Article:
Currency
A series exploring the highs and lows of Lafayette’s economy, providing critical commentary about what’s working and what’s not.

Opinion: The City Council has lost control over LUS and LUS Fiber

Josh Guillory next to the LUS and LUS Fiber logos Photo illustration by Geoff Daily; image courtesy The Acadiana Advocate

The whole point of splitting up the City-Parish Council was to ensure the city of Lafayette maintained control over its assets. But the City Council is losing control of LUS and LUS Fiber. 

Council members have failed to challenge loopholes exploited by the current mayor-president and his predecessor to appoint unqualified directors for both enterprises, putting the two systems at risk.

Both LUS and LUS Fiber have major decisions to make in the next few years that will affect how hundreds of millions of city dollars are spent. The City Council needs to reassert its authority before it’s too late. 

Previously, both LUS and LUS Fiber were run by a single director who was appointed by the mayor-president but also had to be approved by the City Council and the consulting engineer, a contracted expert hired to make sure LUS and LUS Fiber are run properly.

Both of these requirements are essential checks and balances to ensure our interests are protected. Without them, the mayor-president could appoint people who aren’t qualified to manage a utility or a telecom, thereby putting the city’s most essential infrastructure at risk.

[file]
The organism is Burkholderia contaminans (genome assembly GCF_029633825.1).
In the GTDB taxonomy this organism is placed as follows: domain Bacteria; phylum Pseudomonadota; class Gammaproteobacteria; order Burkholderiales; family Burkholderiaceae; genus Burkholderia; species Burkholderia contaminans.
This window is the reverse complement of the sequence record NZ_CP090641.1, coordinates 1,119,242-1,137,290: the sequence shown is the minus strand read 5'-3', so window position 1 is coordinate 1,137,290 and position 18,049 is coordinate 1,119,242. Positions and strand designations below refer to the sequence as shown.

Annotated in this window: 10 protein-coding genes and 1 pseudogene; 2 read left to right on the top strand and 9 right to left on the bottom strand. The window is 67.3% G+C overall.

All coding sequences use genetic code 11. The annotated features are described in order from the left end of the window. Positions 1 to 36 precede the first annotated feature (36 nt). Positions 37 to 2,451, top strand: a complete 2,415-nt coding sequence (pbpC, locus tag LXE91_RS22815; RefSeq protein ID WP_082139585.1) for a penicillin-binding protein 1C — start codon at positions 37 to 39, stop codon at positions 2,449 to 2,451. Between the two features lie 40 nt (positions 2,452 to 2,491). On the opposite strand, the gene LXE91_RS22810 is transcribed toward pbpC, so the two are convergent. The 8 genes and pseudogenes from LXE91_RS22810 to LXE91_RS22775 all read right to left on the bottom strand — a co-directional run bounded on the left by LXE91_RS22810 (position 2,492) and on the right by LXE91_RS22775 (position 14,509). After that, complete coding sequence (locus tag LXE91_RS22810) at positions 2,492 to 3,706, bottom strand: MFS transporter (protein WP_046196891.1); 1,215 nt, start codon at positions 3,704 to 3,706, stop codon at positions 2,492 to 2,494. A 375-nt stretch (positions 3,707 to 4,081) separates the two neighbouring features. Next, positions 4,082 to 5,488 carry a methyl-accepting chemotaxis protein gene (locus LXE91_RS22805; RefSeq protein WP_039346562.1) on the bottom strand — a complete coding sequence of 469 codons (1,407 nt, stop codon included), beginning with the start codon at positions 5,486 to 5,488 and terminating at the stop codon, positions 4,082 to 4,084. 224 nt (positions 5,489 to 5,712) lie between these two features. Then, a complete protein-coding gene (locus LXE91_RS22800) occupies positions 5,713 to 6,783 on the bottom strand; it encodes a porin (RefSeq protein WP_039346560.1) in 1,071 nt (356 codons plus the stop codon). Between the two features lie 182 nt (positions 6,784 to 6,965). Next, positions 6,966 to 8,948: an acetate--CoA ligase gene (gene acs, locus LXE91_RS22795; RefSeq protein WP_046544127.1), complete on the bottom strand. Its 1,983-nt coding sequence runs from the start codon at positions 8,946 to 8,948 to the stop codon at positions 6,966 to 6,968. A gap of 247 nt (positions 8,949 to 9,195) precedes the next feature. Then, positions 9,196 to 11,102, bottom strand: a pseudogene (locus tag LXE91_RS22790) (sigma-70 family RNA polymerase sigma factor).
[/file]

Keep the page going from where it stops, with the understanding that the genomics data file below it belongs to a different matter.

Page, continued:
And that’s exactly what happened. 

The not-so-interim directors

The first loophole is to appoint interim directors indefinitely. Normally, interim directors are limited to six-month stints, according to LCG’s policies. Overlapping two administrations, LUS and Fiber have been run by interim directors for almost three years. Those interim directors, first appointed by former M-P Joel Robideaux, weren’t approved by the City Council or the consulting engineer.

His successor, Josh Guillory, has stretched this policy to absurd lengths in order to keep Lowell Duhon in place as LUS’s interim director and Kayla Miles Brooks as Fiber’s interim director until he recently appointed Ryan Meche to be Fiber’s new permanent director. 

Neither Duhon nor Brooks is qualified to serve as interim directors. And don’t take my word for it; take the word of LUS’s former consulting engineer, NewGen Strategies, which repeatedly warned first Robideaux and then Guillory that both were unqualified

Robideaux responded by getting a legal opinion that he didn’t need anyone’s approval to appoint interim directors. And Guillory responded by firing NewGen

Even if these interim directors were qualified, it’s dangerous to let permanent director positions go unfilled for so long because it fosters instability and uncertainty within the operations of LUS and LUS Fiber.